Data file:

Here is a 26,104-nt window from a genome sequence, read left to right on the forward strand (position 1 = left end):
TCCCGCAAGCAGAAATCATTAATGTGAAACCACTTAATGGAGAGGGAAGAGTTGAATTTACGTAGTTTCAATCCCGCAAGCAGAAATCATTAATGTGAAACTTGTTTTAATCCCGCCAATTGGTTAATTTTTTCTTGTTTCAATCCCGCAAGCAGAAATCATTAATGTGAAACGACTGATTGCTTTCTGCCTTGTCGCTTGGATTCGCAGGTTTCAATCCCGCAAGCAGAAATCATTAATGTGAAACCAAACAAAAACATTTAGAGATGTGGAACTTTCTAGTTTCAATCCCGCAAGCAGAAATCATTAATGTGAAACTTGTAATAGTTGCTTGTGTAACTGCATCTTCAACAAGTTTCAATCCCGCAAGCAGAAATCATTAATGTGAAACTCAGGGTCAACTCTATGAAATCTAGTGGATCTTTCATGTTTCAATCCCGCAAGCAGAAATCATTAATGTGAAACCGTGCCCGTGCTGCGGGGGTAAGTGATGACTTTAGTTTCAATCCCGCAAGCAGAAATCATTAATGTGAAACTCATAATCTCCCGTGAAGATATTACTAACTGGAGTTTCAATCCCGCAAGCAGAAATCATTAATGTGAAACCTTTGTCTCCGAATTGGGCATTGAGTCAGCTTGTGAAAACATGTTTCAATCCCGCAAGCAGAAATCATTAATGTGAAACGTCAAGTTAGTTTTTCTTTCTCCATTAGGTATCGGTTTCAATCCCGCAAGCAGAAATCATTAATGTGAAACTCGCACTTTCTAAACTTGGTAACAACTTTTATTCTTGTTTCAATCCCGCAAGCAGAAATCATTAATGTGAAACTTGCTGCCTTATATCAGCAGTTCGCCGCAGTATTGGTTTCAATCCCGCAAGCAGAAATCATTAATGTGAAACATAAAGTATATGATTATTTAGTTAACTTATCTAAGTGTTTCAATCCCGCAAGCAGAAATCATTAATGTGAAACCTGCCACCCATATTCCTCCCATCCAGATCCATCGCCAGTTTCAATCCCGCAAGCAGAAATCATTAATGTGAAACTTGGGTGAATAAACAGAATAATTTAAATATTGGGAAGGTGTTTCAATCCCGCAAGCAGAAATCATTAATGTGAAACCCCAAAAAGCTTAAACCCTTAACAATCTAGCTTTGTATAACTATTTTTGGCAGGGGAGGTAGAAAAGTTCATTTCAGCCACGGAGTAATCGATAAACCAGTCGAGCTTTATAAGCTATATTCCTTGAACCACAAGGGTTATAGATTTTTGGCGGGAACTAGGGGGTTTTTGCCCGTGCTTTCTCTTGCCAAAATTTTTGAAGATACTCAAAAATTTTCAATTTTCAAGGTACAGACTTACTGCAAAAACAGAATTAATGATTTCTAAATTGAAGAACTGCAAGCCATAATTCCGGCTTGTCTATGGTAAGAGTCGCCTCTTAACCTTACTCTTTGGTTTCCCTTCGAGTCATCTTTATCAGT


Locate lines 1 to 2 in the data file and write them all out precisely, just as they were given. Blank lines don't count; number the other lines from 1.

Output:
Here is a 26,104-nt window from a genome sequence, read left to right on the forward strand (position 1 = left end):
TCCCGCAAGCAGAAATCATTAATGTGAAACCACTTAATGGAGAGGGAAGAGTTGAATTTACGTAGTTTCAATCCCGCAAGCAGAAATCATTAATGTGAAACTTGTTTTAATCCCGCCAATTGGTTAATTTTTTCTTGTTTCAATCCCGCAAGCAGAAATCATTAATGTGAAACGACTGATTGCTTTCTGCCTTGTCGCTTGGATTCGCAGGTTTCAATCCCGCAAGCAGAAATCATTAATGTGAAACCAAACAAAAACATTTAGAGATGTGGAACTTTCTAGTTTCAATCCCGCAAGCAGAAATCATTAATGTGAAACTTGTAATAGTTGCTTGTGTAACTGCATCTTCAACAAGTTTCAATCCCGCAAGCAGAAATCATTAATGTGAAACTCAGGGTCAACTCTATGAAATCTAGTGGATCTTTCATGTTTCAATCCCGCAAGCAGAAATCATTAATGTGAAACCGTGCCCGTGCTGCGGGGGTAAGTGATGACTTTAGTTTCAATCCCGCAAGCAGAAATCATTAATGTGAAACTCATAATCTCCCGTGAAGATATTACTAACTGGAGTTTCAATCCCGCAAGCAGAAATCATTAATGTGAAACCTTTGTCTCCGAATTGGGCATTGAGTCAGCTTGTGAAAACATGTTTCAATCCCGCAAGCAGAAATCATTAATGTGAAACGTCAAGTTAGTTTTTCTTTCTCCATTAGGTATCGGTTTCAATCCCGCAAGCAGAAATCATTAATGTGAAACTCGCACTTTCTAAACTTGGTAACAACTTTTATTCTTGTTTCAATCCCGCAAGCAGAAATCATTAATGTGAAACTTGCTGCCTTATATCAGCAGTTCGCCGCAGTATTGGTTTCAATCCCGCAAGCAGAAATCATTAATGTGAAACATAAAGTATATGATTATTTAGTTAACTTATCTAAGTGTTTCAATCCCGCAAGCAGAAATCATTAATGTGAAACCTGCCACCCATATTCCTCCCATCCAGATCCATCGCCAGTTTCAATCCCGCAAGCAGAAATCATTAATGTGAAACTTGGGTGAATAAACAGAATAATTTAAATATTGGGAAGGTGTTTCAATCCCGCAAGCAGAAATCATTAATGTGAAACCCCAAAAAGCTTAAACCCTTAACAATCTAGCTTTGTATAACTATTTTTGGCAGGGGAGGTAGAAAAGTTCATTTCAGCCACGGAGTAATCGATAAACCAGTCGAGCTTTATAAGCTATATTCCTTGAACCACAAGGGTTATAGATTTTTGGCGGGAACTAGGGGGTTTTTGCCCGTGCTTTCTCTTGCCAAAATTTTTGAAGATACTCAAAAATTTTCAATTTTCAAGGTACAGACTTACTGCAAAAACAGAATTAATGATTTCTAAATTGAAGAACTGCAAGCCATAATTCCGGCTTGTCTATGGTAAGAGTCGCCTCTTAACCTTACTCTTTGGTTTCCCTTCGAGTCATCTTTATCAGT